Australia's isolation from the rest of the world over millions of years has led to the evolution of forms of life found nowhere else. Probably the strangest of all is the platypus. This monotreme, or egg-laying marsupial, has webbed feet, a ducklike bill, and a tail like a beaver's. It lays eggs, and the young suckle from their mother. When a specimen was first brought back to Europe, skeptical scientists insisted it was a fake -- a concoction of several different animals sewn together. You will probably never see this shy, nocturnal creature in the wild, although there are a few at Sydney's Taronga Zoo.
Another strange one is the koala. This fluffy marsupial, whose nearest relative is the wombat, eats virtually indigestible gum (eucalyptus) leaves and sleeps about 20 hours a day. There's just one koala species, although those found in Victoria are much larger than their brethren in more northern climes.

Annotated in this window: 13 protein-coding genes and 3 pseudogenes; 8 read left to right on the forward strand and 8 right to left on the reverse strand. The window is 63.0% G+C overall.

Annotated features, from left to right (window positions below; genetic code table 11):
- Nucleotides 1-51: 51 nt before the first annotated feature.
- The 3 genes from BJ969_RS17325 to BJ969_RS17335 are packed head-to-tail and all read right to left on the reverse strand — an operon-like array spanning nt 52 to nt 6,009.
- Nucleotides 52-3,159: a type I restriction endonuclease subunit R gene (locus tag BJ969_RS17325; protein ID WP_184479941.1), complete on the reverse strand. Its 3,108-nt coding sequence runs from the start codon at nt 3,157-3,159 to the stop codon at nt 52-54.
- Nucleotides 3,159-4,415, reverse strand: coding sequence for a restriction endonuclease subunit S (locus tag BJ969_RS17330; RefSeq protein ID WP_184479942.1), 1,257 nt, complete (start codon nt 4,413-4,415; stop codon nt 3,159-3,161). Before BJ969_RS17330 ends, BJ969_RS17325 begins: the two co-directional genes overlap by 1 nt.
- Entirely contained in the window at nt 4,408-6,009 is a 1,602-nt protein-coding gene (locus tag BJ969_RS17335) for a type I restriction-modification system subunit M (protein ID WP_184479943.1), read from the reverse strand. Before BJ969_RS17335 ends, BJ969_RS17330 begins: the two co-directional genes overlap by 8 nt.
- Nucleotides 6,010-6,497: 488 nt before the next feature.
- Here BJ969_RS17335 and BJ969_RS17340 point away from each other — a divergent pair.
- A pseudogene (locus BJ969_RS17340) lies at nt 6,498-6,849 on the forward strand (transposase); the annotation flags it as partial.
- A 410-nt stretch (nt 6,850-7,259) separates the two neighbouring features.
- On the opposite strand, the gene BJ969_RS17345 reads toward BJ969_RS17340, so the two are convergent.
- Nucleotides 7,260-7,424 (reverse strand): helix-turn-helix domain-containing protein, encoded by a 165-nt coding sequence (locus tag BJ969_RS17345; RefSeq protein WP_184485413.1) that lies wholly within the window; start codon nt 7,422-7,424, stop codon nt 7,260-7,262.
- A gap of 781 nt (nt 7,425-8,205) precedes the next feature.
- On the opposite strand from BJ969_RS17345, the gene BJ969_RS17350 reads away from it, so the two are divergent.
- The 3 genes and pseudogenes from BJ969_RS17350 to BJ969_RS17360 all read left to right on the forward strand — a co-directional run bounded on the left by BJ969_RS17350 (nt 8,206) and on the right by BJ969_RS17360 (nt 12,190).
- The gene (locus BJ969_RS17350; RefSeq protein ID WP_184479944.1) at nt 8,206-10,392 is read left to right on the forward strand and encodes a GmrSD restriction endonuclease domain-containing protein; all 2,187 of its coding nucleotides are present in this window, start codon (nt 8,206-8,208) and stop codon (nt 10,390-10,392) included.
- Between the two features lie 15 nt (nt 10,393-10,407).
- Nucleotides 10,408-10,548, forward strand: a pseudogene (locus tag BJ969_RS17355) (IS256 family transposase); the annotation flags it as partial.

Australia is also famous for kangaroos. There are 45 kinds of kangaroos and wallabies, ranging in scale from small rat-size kangaroos to the man-size red kangaroos.
The animal you're most likely to come across in your trip is the possum, named by Captain James Cook after the North American opossum, which he thought they resembled. (In fact, they are from entirely different families of the animal kingdom.) The brush-tailed possum is commonly found in suburban gardens, including those in Sydney.